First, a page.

Where is wood turning going?

Discussion in 'Woodturning Discussion Forum' started by hu lowery, Jun 27, 2013.

  1. hu lowery

    hu lowery

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    I hope to turn wood for many years and just a fact of life, I can't afford hobbies, there has to be some expectation of profit involved in the long term. Ideally, I want to get paid for doing something I would pay to do if I could afford to!

    As I look at wood turnings here and on other sites I am uncertain of the path wood turning seems to be taking. Post processing seems to be taking precedence over the turning itself in many instances. Fantastic wonderful pieces of art but it matters little or nothing that some are turnings, matters little or nothing that some are made of wood. they could as easily be ceramic or any manmade armature that the artist started with as a base form and built on. Not possible to simply look at the object and realize that it was turned on a wood lathe or even that it is wood.

    There is a place for the extensive post processing. However I have to admit that it simply isn't what I want to do. I have already made my living doing the extensive post processing. When I recarved auto body shapes from plastic filler and then sprayed what was basically a plastic coating over the work it was little different from what I see some of the wood turnings become. It was a process that I was quite good at, people had to wait six months or more to get a vehicle into my shop which sounds ridiculous even to me. This isn't a process I want to go back to however. I don't even want to turn very elaborate pieces except possibly the occasional change of pace piece. Hopefully in time I'll manage to turn some simple elegant pieces with maybe a few embellishments on some. That with a simple sealer type finish that leaves the texture of the wood exposed is the goal for my work.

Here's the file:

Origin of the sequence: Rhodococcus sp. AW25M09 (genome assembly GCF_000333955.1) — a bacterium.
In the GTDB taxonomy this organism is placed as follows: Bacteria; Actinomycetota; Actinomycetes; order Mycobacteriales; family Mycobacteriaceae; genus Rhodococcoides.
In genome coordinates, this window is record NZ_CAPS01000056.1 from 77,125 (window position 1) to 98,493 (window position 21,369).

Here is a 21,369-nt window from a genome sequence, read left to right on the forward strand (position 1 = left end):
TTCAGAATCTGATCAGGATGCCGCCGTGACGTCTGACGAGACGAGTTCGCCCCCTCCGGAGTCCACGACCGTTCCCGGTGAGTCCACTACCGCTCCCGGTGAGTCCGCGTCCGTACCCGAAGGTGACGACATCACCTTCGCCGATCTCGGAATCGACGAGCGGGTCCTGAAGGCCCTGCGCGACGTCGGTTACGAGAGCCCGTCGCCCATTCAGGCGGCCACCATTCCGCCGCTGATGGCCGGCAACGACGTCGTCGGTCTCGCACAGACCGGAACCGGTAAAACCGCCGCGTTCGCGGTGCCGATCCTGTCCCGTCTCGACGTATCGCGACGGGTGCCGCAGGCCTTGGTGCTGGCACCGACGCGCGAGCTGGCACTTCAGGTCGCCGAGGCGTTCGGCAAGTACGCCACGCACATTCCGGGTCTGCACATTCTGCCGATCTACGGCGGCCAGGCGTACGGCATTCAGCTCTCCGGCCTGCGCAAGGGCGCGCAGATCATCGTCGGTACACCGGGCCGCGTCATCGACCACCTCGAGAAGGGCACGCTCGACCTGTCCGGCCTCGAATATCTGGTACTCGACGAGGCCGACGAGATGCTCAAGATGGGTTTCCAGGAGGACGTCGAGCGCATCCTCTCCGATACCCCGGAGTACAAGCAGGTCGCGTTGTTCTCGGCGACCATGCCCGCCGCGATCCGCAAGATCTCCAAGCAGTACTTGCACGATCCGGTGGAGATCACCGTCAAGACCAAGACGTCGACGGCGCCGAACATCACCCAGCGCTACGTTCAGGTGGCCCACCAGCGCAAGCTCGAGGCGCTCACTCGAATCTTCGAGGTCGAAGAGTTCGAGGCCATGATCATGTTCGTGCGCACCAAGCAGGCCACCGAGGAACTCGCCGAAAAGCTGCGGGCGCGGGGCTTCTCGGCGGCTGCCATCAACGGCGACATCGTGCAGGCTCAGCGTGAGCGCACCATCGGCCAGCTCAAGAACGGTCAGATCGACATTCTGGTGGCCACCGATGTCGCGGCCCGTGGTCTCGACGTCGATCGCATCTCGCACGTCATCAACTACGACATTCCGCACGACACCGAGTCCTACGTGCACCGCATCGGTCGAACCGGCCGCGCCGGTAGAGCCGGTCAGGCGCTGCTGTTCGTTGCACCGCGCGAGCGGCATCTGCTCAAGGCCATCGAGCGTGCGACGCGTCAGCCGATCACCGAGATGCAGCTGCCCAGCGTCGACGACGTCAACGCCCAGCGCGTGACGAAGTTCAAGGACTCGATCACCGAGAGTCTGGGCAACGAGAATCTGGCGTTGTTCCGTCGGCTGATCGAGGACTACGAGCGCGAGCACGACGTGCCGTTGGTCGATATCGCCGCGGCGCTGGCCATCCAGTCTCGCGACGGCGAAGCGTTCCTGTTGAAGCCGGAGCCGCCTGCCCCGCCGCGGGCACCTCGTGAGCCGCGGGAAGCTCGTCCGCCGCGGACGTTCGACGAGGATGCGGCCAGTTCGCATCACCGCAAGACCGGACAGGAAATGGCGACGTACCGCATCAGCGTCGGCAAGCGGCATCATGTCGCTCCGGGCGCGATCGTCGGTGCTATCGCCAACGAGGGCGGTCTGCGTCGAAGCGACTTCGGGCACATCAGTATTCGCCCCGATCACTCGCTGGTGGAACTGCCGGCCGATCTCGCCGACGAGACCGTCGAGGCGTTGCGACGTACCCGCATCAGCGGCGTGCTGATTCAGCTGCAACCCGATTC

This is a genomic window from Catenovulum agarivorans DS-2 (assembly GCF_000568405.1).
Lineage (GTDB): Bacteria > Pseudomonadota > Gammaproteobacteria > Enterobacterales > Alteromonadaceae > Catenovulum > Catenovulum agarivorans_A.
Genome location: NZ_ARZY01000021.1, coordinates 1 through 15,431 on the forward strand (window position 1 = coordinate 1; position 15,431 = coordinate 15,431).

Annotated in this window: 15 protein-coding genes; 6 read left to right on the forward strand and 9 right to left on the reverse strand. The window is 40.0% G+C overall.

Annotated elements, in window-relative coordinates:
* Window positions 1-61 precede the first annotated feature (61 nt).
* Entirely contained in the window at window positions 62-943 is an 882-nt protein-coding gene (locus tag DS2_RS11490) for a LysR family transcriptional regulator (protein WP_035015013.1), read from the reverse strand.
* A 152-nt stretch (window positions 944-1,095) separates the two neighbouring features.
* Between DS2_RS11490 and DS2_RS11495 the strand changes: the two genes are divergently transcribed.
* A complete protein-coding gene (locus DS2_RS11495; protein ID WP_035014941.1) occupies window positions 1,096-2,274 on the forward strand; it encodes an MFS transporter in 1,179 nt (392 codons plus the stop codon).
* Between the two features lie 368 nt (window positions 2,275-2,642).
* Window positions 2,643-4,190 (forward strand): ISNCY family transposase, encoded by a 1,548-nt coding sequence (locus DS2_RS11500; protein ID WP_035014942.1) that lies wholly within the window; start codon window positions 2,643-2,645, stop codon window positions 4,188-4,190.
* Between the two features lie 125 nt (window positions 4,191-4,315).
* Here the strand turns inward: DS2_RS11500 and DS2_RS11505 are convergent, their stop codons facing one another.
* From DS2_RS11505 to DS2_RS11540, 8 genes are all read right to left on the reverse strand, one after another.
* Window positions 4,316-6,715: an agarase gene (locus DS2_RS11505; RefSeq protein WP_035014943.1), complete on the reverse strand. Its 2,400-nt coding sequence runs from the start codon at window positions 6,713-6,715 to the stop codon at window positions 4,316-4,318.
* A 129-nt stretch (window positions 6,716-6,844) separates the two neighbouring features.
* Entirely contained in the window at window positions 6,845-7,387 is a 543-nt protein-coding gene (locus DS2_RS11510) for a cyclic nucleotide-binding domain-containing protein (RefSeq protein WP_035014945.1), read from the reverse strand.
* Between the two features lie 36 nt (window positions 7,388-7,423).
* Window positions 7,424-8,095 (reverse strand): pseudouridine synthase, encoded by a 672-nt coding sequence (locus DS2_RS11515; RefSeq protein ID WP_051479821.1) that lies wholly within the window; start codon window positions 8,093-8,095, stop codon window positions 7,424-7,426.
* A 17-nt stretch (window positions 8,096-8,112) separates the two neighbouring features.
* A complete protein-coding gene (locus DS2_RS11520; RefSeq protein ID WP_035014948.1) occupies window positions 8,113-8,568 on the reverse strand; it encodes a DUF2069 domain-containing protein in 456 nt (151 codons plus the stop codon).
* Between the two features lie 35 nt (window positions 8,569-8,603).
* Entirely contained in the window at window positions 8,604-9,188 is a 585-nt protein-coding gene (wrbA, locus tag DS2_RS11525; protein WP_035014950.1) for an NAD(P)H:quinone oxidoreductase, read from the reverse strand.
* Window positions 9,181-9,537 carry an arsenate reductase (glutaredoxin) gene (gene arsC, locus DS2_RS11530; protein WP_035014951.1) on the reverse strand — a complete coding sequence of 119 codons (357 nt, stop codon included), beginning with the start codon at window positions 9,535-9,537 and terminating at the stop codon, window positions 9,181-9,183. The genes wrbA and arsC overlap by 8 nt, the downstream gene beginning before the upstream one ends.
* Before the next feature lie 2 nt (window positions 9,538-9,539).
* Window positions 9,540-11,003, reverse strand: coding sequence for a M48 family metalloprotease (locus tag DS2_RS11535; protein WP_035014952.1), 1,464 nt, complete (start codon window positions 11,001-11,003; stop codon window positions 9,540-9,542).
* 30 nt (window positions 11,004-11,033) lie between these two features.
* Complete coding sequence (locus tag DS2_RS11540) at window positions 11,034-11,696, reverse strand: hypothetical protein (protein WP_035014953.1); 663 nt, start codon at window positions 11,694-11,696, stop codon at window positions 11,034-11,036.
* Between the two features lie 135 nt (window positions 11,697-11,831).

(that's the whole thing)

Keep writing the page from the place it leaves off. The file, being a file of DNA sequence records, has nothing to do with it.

Looking into your crystal balls, is there a demand for this type of work not only today but five or ten years in the future? Will there always be a demand? Will it become such a small niche it basically reaches the vanishing point with only a very very few people able to market this type of piece? I am interested in primarily art pieces, bowls and hollow forms, not primarily pieces to be used.

    All opinions are most welcome. I'm trying to see into a very cloudy future and those just starting also and those that have been turning for a lifetime can all have insight to offer.

    Thank you for your thoughts!

    Hu
     
  2. Bill Boehme

    Bill Boehme Administrator Staff Member

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    It is probably a good thing that making fancy artsy fartsy stuff isn't your bag because as is the case with the vast majority of us, it won't help you achieve your goal of woodturning paying its own way if you take that route. Once a woodturner has "arrived" in the art world, the prospects are much rosier. For everybody else, striving to create art is mostly an exercise in self satisfaction from the whole creative process.Several members of my club get income from craft shows by selling pens, peppermills, bowls, Christmas ornaments and snowmen and Santa nutcrackers. Don't expect to make much money, but enough to pay for itself and maybe a bit more. Your per hour wage will be below the poverty level if that matters.
     
  3. Patrick Miller

    Patrick Miller

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    Good point to ponder-